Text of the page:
Here’s one problem Olympic planners can address

Waiting to cross the street with Zeus

I RIDE MY BIKE a lot from the South End to Southie: under the Expressway (my real subject here), up to Dorchester Heights for the sweeping views (and a well-deserved rest after the climb, whew), along the beaches to the Kennedy library, Castle Island, and back.  Since the last time I navigated this route with any frequency last fall, Boston has become the United States entry for hosting the 2024 Summer Olympics and, as we all know, the Widett Circle area is a particular focus for the Olympic stadium and other facilities. Now that the weather has cleared, I’ve been able to get out on this route again, and see it with fresh eyes in light of the Olympics bid.

The so-called Midtown neighborhood, where Boston 2024 hopes to site an Olympics stadium and other venues, as well as Broadway, the main commercial hub in Southie, are reachable for bicyclists and pedestrians from points west only by the Broadway and 4th Street bridges.  If a cyclist, or a young mother pushing a baby carriage, were disinclined to try to cross at those places (and there is plenty of reason to be so disinclined), they would have no alternative way to cross for nearly a mile in either direction.  The young mother could go up to South Station, travel down Summer Street, and come back along the Fort Point Channel and Gillette to arrive at the other side of the bridge, a trip of well over 2 miles.  In the other direction, she would have to get down to Mass Ave, take Southampton Street into Andrew Square, then up Dot Ave, not a very pleasant walk, of nearly 3 miles.

Of course, no pedestrian or bicyclist is taking either of these unreasonable “alternative” routes.  I merely describe them to illustrate how critical this chokepoint is to travel between these neighborhoods.  In practice we are standing on one side of the Expressway and hoping that, with the help of whatever gods exist, we will get to the other side in one piece.  On many occasions, I have had my doubts.

The overarching issue is that this area is designed as part of the interstate highway system, not as part of the urban street grid.  It is where the two meet, and fight it out, and right now the fight is going to the highway traffic.  Cars and trucks, especially travelling north, come hurtling off of the Expressway at Frontage Road and keep driving like they are still on the highway – because the road is designed like a highway.  Then, suddenly, they encounter streetlights and a crosswalk.  Even when I know the walk light is in my favor, it is an act of faith to cross before the oncoming traffic has actually stopped.

There are similar challenges at every pedestrian cross point at the two bridges.  Just the other day I waited patiently, with a mother pushing a baby carriage, for a walk signal to get across the last part of the crossing to East Berkeley.  The walk light signaled us to cross, and we started out, only to be brushed back by a gasoline tanker truck who decided the green light gave him priority to turn left and cut us off, at a not inconsiderable rate of speed.  If it was pretty scary for me, it must have been terrifying for her, and I bet she will think twice before attempting it again.  Although we had the walk signal, we had to watch for a gap in traffic turning left and make a run for it.  It happens to me all the time, and surely I am not alone.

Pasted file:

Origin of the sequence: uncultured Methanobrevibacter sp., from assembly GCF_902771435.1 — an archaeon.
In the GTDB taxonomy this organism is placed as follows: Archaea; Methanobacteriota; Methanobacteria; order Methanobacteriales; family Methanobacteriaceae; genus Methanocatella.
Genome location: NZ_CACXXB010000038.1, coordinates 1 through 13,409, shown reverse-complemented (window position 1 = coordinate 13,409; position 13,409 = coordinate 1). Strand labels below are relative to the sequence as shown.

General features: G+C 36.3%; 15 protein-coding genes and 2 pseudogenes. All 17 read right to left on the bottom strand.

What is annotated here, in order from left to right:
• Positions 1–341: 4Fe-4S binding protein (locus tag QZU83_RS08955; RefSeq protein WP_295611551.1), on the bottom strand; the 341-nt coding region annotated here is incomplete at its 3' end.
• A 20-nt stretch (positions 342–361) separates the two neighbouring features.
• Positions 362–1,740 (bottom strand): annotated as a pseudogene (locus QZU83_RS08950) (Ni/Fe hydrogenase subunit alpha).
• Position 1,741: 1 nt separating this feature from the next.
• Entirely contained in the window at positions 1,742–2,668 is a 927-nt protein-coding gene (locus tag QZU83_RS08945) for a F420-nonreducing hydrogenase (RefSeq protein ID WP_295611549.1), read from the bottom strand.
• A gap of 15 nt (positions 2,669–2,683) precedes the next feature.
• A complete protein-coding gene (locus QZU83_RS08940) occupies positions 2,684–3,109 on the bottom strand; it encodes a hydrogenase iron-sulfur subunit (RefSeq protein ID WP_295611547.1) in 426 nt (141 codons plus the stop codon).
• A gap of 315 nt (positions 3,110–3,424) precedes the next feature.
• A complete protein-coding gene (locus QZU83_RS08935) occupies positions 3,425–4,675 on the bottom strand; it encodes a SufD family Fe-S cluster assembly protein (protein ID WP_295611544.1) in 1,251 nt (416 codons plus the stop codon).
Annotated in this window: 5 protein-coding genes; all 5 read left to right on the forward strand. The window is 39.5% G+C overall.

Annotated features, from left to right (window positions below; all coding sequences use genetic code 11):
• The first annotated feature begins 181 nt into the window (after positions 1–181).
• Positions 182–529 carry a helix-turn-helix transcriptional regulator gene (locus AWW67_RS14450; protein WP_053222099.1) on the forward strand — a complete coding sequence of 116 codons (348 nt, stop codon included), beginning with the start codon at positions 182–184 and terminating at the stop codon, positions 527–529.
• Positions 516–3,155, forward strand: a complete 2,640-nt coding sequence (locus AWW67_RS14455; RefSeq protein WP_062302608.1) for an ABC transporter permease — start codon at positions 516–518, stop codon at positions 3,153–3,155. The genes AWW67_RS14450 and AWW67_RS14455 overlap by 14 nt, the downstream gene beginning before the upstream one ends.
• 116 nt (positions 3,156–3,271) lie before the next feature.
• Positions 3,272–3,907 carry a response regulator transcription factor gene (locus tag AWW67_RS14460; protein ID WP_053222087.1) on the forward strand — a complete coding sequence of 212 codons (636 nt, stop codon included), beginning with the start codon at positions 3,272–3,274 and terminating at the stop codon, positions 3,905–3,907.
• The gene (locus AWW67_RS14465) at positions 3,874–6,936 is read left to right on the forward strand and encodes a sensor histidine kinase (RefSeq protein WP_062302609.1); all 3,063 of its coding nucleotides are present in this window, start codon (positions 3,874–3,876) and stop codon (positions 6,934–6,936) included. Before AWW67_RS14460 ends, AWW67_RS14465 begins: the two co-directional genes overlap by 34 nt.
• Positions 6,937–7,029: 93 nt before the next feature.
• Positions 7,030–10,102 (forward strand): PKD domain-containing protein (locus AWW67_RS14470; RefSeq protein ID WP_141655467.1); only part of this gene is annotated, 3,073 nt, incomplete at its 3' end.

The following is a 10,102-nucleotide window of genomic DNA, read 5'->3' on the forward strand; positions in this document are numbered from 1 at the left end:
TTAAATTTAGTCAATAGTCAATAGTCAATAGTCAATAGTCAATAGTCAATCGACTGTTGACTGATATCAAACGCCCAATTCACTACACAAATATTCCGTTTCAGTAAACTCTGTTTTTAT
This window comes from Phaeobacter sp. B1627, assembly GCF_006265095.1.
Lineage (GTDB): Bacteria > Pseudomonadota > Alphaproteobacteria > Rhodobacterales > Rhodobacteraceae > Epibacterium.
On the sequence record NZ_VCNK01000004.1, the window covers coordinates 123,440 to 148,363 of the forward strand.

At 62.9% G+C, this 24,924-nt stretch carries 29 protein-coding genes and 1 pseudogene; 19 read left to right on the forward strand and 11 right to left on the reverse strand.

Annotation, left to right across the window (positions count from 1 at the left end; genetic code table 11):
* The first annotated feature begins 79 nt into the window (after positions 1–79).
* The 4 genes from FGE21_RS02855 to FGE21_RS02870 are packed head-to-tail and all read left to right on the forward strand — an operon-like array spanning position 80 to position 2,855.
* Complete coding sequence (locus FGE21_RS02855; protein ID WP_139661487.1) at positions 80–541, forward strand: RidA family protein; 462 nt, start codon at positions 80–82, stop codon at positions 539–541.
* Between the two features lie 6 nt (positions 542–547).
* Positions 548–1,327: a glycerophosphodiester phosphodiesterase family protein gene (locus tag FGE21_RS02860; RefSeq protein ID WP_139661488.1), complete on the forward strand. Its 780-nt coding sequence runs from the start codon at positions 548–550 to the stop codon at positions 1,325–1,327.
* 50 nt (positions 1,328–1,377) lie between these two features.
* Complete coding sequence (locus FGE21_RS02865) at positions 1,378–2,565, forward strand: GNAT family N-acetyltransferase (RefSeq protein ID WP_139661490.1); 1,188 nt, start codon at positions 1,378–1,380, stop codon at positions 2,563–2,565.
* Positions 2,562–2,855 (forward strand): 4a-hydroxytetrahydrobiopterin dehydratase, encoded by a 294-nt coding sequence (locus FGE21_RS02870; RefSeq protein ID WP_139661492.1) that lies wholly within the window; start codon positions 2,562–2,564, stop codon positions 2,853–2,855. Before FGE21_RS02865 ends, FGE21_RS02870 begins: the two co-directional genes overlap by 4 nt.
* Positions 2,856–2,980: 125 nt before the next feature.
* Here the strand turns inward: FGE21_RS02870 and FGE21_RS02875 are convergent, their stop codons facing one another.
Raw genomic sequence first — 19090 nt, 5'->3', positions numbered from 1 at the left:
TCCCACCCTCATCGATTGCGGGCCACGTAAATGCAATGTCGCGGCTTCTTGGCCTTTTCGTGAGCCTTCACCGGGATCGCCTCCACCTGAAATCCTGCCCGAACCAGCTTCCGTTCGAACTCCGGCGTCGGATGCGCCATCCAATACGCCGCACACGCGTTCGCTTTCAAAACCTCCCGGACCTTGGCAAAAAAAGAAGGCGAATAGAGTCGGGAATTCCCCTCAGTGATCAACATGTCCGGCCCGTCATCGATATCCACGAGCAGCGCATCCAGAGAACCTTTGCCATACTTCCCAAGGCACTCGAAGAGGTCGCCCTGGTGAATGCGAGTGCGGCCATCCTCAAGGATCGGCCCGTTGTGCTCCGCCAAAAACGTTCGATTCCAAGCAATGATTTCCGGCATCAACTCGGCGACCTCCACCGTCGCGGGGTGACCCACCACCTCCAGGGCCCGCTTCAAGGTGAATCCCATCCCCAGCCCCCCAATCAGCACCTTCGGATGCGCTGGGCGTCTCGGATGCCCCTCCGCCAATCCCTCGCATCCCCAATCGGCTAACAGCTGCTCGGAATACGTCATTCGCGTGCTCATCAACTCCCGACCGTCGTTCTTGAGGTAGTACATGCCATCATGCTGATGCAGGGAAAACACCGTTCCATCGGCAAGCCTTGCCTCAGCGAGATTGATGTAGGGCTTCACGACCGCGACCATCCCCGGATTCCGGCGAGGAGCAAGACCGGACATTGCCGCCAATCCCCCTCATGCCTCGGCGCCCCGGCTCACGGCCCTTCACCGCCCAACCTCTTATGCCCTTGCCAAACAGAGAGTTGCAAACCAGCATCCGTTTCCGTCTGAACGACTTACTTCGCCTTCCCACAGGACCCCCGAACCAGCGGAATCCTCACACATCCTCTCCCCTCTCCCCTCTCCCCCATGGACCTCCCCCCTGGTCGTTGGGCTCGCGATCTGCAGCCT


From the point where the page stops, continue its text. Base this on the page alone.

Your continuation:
Now imagine, if you will, hundreds of thousands of people visiting Boston, unfamiliar with our rules of pedestrian/cyclist/gasoline tanker engagement, attempting to go to opening ceremonies at the stadium in Midtown.  We can only hope that the gods of Olympus would be smiling upon us on that day.

I am not a transportation engineer, and I don’t pretend to have the foggiest notion of how to make this chokepoint – the only real pedestrian and bicycle connection between these neighborhoods – safe and efficient for all users, but someone is going to have to, especially if Boston wins the Olympics.  Maybe the walk lights should signal for pedestrian crossing without a concurrent green light.  Or maybe a pedestrian-only bridge would solve it.  The pedestrian bridge connecting the North Point Park in Cambridge to Charlestown is a great success, but I know MassDOT doesn’t like that type of bridge.

We already have a bustling, densely developed neighborhood growing up around Broadway Station, and we should not have to depend on the prospect of building an Olympic stadium nearby to ensure that cyclists and pedestrians can pass to and from this neighborhood to the South End, Back Bay, and Chinatown.  I don’t have strong feelings about the Olympics, but if planning for them focuses us on issues like this one, and leads to some concrete solutions that improve life for Bostonians, that, at least, is a good thing.

Meet the Author

Peter O'Connor

Lawyer and economic development consultant, Self-employed
But it’s only 2015, and I just want to get across the street, and so does my friend with the baby carriage.  I hope we don’t have to wait for the gods of Olympus to give us a fighting chance.

Peter O’Connor is a former deputy secretary of transportation and an attorney and development consultant in Boston.  He can be reached at